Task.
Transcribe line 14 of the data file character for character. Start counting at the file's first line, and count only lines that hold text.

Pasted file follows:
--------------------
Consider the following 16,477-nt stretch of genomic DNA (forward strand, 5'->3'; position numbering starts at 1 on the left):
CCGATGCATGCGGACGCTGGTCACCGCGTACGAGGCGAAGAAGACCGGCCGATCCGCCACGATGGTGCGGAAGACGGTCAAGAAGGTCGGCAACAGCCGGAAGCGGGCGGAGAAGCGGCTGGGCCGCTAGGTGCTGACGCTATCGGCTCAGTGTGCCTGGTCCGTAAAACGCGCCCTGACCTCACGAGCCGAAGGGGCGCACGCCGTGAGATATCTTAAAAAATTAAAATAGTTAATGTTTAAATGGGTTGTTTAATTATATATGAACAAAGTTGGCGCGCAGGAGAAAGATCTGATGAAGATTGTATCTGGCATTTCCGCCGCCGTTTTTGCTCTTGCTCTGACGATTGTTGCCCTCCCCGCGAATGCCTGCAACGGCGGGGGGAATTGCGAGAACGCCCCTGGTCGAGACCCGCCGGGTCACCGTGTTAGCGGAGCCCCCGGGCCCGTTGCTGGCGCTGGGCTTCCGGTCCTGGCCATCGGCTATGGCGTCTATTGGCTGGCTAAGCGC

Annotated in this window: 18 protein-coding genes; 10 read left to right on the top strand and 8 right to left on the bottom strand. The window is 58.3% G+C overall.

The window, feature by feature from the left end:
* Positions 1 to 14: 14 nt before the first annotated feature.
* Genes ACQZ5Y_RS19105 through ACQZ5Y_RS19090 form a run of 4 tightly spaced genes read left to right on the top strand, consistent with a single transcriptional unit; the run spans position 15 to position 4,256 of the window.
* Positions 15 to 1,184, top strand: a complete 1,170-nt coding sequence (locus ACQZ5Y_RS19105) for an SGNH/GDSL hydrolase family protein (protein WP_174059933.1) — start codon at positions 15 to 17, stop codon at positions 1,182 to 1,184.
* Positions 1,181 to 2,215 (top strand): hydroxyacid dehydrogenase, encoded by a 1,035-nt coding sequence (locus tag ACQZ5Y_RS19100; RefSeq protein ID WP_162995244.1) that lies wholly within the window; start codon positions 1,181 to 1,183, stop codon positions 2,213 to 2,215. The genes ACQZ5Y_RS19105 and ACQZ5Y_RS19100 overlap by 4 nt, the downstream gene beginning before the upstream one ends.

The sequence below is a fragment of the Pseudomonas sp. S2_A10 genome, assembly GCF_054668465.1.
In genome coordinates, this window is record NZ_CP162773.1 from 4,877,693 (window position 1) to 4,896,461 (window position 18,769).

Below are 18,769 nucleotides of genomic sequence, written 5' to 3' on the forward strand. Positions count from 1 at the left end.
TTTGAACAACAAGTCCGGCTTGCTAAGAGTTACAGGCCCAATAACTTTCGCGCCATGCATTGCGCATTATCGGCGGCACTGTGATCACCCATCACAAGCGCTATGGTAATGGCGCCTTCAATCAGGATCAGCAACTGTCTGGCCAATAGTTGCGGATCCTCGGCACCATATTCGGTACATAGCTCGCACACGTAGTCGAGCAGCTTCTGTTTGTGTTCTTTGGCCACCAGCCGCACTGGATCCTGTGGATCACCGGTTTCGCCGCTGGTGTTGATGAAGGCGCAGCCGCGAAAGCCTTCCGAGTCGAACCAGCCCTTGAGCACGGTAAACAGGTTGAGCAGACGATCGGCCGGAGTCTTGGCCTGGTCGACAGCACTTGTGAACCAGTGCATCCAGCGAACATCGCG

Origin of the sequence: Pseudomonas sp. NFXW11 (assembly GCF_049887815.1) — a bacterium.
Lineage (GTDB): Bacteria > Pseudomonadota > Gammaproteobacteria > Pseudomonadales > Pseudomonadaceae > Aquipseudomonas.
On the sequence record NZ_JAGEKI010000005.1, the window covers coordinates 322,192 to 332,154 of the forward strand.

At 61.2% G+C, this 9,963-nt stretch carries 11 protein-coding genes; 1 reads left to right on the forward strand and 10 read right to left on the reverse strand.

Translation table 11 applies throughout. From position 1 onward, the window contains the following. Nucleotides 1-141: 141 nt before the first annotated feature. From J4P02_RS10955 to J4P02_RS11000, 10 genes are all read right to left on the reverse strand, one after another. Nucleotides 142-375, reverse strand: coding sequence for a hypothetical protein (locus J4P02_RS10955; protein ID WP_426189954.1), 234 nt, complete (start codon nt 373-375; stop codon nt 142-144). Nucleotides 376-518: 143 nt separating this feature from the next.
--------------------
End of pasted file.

Lineage (GTDB): Bacteria > Pseudomonadota > Gammaproteobacteria > Pseudomonadales > Pseudomonadaceae > Aquipseudomonas.